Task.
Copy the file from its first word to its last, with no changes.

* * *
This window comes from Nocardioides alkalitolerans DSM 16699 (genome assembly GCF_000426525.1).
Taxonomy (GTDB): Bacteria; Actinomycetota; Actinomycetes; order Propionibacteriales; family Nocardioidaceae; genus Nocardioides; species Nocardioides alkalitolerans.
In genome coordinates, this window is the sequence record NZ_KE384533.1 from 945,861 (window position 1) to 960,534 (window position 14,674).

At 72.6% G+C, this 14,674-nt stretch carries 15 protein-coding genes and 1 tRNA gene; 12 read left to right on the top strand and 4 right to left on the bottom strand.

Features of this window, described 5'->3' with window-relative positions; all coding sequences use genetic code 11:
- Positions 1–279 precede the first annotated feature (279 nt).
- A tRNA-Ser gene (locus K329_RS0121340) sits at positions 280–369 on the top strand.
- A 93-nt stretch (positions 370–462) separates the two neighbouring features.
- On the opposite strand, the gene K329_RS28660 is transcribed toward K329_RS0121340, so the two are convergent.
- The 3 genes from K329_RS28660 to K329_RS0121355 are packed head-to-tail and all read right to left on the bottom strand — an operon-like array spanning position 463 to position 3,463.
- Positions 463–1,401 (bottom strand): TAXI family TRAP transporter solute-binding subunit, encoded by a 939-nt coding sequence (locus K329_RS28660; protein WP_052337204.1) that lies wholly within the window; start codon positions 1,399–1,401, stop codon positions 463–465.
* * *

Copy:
This window comes from Nocardioides alkalitolerans DSM 16699 (genome assembly GCF_000426525.1).
Taxonomy (GTDB): Bacteria; Actinomycetota; Actinomycetes; order Propionibacteriales; family Nocardioidaceae; genus Nocardioides; species Nocardioides alkalitolerans.
In genome coordinates, this window is the sequence record NZ_KE384533.1 from 945,861 (window position 1) to 960,534 (window position 14,674).

At 72.6% G+C, this 14,674-nt stretch carries 15 protein-coding genes and 1 tRNA gene; 12 read left to right on the top strand and 4 right to left on the bottom strand.

Features of this window, described 5'->3' with window-relative positions; all coding sequences use genetic code 11:
- Positions 1–279 precede the first annotated feature (279 nt).
- A tRNA-Ser gene (locus K329_RS0121340) sits at positions 280–369 on the top strand.
- A 93-nt stretch (positions 370–462) separates the two neighbouring features.
- On the opposite strand, the gene K329_RS28660 is transcribed toward K329_RS0121340, so the two are convergent.
- The 3 genes from K329_RS28660 to K329_RS0121355 are packed head-to-tail and all read right to left on the bottom strand — an operon-like array spanning position 463 to position 3,463.
- Positions 463–1,401 (bottom strand): TAXI family TRAP transporter solute-binding subunit, encoded by a 939-nt coding sequence (locus K329_RS28660; protein WP_052337204.1) that lies wholly within the window; start codon positions 1,399–1,401, stop codon positions 463–465.